November 13, 2013
The Joys Of Booze With None Of The Side Effects?
[ Watch the Video: Pill May One Day Mimic Effects Of Booze ]Brett Smith for redOrbit.com - Your Universe Online
A neuroscientist from the UK’s Imperial College London has told the British media he has developed a drug capable of mimicking the effects of alcohol – but the drug’s effects can quickly be reversed by taking an antidote.
David Nutt said the drug, which could be used to make a range of traditional cocktails, has the potential to revolutionize the alcohol industry and prevent many of the health problems associated with alcohol abuse.
“I’ve done the prototype experiments myself,” he told the BBC in a recent radio interview. “I’ve been inebriated and then it’s been reversed by the antagonist.
“That’s what really gave us the idea,” Nutt added. “There’s no question that you can produce a whole range of effects like alcohol by manipulating the brain.”
The college professor said alcohol kills 1.5 million people a year and 10 percent of drinkers end up becoming addicts. He added memory loss and other side effects of drinking could be avoided by using his new drug.
During his appearance on BBC radio, Nutt said he needs the help of investors to continue his research – adding that the alcohol industry has shown no interest in funding his endeavor. While some of his previous research has resulted in compounds that mimic the effect of alcohol, Nutt said he’s currently working on distilling his prior efforts into something more refined.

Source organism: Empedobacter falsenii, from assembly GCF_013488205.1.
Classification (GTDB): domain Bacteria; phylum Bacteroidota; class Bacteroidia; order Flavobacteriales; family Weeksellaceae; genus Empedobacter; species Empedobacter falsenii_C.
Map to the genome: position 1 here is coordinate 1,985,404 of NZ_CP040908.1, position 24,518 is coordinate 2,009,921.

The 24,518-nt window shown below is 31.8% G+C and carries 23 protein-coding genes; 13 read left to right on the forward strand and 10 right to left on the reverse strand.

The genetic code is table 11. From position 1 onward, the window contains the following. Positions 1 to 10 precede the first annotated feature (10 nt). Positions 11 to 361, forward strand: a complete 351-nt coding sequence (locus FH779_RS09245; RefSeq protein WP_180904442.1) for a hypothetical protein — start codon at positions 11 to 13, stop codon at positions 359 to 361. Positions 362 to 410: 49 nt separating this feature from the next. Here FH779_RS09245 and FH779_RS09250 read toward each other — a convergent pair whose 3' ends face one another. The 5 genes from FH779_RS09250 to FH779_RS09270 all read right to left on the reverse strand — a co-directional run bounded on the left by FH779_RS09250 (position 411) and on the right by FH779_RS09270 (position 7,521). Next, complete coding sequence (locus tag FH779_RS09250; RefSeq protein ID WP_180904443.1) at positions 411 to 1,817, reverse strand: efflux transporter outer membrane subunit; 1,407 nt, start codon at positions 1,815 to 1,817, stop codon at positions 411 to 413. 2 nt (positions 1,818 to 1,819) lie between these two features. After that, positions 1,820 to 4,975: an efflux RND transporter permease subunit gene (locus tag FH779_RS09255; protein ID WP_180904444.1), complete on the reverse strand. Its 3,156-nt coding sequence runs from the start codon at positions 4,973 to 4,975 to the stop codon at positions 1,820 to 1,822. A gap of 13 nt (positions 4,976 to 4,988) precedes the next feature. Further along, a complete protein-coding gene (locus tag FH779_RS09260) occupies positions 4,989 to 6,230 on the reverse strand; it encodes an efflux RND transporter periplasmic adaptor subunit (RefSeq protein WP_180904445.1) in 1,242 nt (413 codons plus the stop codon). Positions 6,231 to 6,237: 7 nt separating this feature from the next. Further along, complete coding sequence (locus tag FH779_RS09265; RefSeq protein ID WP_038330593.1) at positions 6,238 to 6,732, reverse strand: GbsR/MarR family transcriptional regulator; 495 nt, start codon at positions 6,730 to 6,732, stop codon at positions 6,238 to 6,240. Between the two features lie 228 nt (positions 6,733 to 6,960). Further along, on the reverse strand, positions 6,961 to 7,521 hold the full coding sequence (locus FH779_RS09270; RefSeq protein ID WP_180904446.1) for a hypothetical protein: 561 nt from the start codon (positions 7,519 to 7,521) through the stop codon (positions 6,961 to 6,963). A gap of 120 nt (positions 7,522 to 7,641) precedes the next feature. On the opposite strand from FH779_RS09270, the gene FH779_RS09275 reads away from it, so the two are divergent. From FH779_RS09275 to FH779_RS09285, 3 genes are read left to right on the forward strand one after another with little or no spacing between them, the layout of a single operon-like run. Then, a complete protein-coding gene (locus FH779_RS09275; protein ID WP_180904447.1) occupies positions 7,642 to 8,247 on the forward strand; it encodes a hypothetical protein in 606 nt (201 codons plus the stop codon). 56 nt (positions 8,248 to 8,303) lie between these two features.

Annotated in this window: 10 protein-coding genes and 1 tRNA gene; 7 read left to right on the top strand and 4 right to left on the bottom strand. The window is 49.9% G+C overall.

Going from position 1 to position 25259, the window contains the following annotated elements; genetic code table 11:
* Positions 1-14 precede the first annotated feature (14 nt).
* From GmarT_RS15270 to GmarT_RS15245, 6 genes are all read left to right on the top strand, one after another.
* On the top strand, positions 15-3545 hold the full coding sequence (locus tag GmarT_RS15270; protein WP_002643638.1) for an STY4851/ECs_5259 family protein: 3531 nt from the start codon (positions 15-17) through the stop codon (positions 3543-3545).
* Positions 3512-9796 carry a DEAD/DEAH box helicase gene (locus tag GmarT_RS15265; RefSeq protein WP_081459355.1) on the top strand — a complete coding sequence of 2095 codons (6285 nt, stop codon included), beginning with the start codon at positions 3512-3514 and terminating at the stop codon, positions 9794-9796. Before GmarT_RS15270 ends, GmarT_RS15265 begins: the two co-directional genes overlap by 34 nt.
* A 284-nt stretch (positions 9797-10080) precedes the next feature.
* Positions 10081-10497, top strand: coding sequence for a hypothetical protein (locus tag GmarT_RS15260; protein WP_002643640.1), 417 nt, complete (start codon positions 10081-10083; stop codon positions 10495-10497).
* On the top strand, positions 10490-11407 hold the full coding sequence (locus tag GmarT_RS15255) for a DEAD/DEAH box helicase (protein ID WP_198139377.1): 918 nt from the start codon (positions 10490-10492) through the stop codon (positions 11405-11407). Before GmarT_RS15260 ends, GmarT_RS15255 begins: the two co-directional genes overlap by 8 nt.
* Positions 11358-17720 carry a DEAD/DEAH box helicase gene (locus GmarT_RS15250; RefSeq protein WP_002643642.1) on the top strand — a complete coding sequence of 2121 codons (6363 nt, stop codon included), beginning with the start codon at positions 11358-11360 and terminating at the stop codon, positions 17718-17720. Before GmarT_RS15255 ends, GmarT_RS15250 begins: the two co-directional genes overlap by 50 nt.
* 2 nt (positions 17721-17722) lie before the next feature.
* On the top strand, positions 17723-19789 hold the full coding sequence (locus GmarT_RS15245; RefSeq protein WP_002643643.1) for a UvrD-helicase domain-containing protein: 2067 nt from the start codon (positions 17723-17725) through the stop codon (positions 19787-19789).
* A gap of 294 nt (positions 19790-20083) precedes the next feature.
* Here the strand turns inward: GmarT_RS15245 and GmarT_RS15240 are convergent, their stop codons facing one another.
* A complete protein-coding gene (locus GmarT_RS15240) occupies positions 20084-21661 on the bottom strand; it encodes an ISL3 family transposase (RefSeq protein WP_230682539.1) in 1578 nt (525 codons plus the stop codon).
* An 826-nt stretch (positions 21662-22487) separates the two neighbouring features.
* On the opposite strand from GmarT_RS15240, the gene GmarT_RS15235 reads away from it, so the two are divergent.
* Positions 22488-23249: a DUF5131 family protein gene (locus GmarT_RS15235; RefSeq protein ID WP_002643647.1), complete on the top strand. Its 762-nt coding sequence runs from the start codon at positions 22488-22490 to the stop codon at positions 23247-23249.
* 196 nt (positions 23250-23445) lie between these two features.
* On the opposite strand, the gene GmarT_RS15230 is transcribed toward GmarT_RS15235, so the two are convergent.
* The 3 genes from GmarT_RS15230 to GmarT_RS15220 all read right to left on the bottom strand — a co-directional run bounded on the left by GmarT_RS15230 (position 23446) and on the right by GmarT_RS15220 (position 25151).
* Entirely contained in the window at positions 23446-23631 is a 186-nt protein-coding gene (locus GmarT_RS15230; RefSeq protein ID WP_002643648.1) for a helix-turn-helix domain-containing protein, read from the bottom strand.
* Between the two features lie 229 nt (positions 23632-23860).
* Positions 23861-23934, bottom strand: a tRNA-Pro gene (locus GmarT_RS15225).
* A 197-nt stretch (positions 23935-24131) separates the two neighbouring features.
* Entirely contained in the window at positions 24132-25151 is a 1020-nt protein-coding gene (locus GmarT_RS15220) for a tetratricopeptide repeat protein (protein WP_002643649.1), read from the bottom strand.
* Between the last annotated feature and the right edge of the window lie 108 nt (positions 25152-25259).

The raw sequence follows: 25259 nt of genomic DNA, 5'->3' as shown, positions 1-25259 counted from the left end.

“What we want to do is – get rid of any of the unwanted effects of inebriation, like memory impairment. We just want to keep with the pleasure and the sense of dis-inhibition,” Nutt said. “So, I think we can do better than what we have done, and I’ve identified three or four candidate molecules. And, I actually pointed out in your introduction – I just need some investors now to take it forward.”
Nutt also called for the UK government to provide an “explicit recommendation” in support of the drug, which he said would encourage investment.
Emily Robinson, an executive with the UK charity Alcohol Concern, questioned whether the British government should support the professor’s research.
“We would urge caution on this,” she told The Telegraph. “We agree that alcohol is a serious burden to the country. But we would urge the Government to invest in policies that we know work, such as minimum unit pricing and advertising restrictions.
“We should focus on what is going wrong in our drinking culture rather than swapping potentially one addictive substance for another,” she added.
Claire Fox, the director of the policy organization Institute of Ideas, condemned the BBC’s decision to give the professor such a wide audience. “It was outrageous,” she told The Telegraph. “Nobody else would get away with it would they? If someone else went on and just said: 'I am here to get investment in my company’ the BBC wouldn’t let that [happen].”
A BBC spokesperson responded by saying Nutt “was questioned about the potential complications involved and it was made clear to listeners that his research was at the early stages because he had not yet obtained funding for the project.”